Twelve months ago we began work in earnest to combine all of these distinct offerings into into a single platform. Now hundreds of sketches, thousands of commits, and millions of pixels later it's complete.
The New Notable: Helping You Win From Concept to Code
Notable was the first product we created. It was about leaving notes on screens, but it was also about doing 'notable' work. Some teams build products to make a lot of money, some build products to serve a company or community need, still others build products to create marketing value. But all creators or products want people to take note of what they have done, they want their work to have value and mean something. They want to do something Notable. That is the aim of our platform, and why we took the name from our first application (Notable) and made it the name of our entire platform.
Like the Internet of Things, our goal was to do more than simply connect our products together. Our goal was to create a set of design tools that are cohesive and easy to use to connect you, your team and your work. The new Notable walks you through product design, from concept to code, helping you collaborate more easily and keeping your whole team in the flow of forward momentum.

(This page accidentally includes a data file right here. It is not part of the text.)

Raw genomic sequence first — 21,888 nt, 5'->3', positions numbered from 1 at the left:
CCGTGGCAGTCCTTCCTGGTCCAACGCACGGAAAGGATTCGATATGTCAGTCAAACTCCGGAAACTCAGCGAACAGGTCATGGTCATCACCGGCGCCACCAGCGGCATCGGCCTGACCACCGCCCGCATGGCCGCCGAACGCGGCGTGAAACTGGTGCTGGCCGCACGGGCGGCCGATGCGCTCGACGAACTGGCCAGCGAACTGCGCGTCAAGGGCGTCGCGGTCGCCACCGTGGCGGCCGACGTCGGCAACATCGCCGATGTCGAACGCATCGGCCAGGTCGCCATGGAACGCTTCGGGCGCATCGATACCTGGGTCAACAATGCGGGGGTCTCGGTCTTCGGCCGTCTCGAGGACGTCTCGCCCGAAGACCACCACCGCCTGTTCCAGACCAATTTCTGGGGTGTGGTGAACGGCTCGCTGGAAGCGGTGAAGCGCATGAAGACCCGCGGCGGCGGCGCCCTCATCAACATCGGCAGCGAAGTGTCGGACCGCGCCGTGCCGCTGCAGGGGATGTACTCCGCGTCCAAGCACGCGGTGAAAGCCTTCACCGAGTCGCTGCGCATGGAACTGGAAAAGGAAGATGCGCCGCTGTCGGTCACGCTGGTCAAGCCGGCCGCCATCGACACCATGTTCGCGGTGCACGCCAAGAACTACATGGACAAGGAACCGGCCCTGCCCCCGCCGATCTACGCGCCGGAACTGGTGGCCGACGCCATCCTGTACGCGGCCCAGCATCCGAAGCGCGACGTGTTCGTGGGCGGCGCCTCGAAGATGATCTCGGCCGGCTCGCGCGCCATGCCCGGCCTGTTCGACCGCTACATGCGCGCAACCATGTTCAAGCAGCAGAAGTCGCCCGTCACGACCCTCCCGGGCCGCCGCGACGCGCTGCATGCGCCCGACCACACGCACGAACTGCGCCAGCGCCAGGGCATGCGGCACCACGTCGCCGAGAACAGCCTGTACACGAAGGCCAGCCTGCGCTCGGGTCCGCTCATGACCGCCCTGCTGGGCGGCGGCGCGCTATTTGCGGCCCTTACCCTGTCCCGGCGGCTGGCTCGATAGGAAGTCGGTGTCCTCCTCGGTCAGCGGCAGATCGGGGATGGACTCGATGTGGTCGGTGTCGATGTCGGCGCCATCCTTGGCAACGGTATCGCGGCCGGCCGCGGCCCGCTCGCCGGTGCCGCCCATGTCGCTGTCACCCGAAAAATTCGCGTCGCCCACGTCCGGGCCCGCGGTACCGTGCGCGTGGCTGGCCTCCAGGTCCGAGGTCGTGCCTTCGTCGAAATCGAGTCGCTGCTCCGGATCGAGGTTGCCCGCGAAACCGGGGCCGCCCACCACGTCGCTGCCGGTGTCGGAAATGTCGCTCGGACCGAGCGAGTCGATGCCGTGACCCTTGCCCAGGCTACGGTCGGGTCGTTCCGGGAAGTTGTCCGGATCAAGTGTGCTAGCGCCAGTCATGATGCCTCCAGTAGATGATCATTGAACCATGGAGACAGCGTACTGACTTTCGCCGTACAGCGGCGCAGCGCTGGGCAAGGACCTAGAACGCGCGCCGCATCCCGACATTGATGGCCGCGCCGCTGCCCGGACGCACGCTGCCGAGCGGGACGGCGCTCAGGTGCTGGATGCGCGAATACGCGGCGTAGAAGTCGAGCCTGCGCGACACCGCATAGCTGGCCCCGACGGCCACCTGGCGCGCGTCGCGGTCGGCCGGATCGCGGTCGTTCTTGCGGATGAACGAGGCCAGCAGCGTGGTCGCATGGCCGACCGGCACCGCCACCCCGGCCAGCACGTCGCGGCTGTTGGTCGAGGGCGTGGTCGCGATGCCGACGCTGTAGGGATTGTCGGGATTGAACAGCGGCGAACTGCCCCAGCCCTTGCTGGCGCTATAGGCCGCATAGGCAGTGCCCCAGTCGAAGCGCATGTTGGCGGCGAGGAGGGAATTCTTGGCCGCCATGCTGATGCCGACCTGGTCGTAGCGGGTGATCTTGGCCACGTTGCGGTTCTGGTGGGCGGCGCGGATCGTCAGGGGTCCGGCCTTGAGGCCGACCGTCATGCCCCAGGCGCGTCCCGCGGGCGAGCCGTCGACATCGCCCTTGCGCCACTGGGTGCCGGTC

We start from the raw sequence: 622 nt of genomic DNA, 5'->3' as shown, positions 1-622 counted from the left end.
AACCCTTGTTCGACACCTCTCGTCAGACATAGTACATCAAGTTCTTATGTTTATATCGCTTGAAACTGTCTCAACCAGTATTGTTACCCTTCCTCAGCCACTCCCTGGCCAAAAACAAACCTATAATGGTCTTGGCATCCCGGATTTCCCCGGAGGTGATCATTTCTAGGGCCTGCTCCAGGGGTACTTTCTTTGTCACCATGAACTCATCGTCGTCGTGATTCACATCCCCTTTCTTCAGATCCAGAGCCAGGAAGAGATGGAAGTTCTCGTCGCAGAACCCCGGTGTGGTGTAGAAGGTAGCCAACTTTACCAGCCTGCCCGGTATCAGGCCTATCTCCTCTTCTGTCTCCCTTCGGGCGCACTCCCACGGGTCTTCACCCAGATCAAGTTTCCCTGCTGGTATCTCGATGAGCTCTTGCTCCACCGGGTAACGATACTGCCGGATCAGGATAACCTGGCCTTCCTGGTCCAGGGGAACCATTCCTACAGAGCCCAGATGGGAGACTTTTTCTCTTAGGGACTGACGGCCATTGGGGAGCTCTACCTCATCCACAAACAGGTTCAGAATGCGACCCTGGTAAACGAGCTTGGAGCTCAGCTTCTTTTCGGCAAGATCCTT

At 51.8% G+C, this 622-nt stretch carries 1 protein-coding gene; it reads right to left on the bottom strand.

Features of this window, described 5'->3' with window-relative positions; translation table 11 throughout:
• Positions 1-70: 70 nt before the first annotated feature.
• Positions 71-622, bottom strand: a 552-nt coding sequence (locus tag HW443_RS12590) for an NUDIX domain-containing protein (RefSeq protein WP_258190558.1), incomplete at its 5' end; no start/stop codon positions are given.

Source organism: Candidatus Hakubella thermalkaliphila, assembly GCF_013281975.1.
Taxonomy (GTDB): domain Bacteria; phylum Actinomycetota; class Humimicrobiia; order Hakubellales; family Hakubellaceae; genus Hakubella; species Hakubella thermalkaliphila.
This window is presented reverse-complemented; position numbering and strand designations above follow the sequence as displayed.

120 Days to Public Release
We've been using the new Notable in production here at ZURB every day for the past 8 months. It's all of our tools and techniques in one powerful package, and has both sped up and improved our work. Battle tested day in and day out, we're continuing to iterate and evolve the platform up to our public launch and beyond.
The new Notable will be available to the public in 120 days. Until then, it's in private release and we're letting in a limited number of people to start using the applications now. If you're interested in getting your hands on these powerful design tools and seeing how your team can build something truly Notable, sign up for the Private Release today and let's get you started.
Our newest engineer started out as an intern, working his way through complex problems and putting the time in to build up skills while working on our Library revamp. We can't wait to see what other great things he'll contribute to the team! Without further ado, meet...
Zoran Pesic, Engineer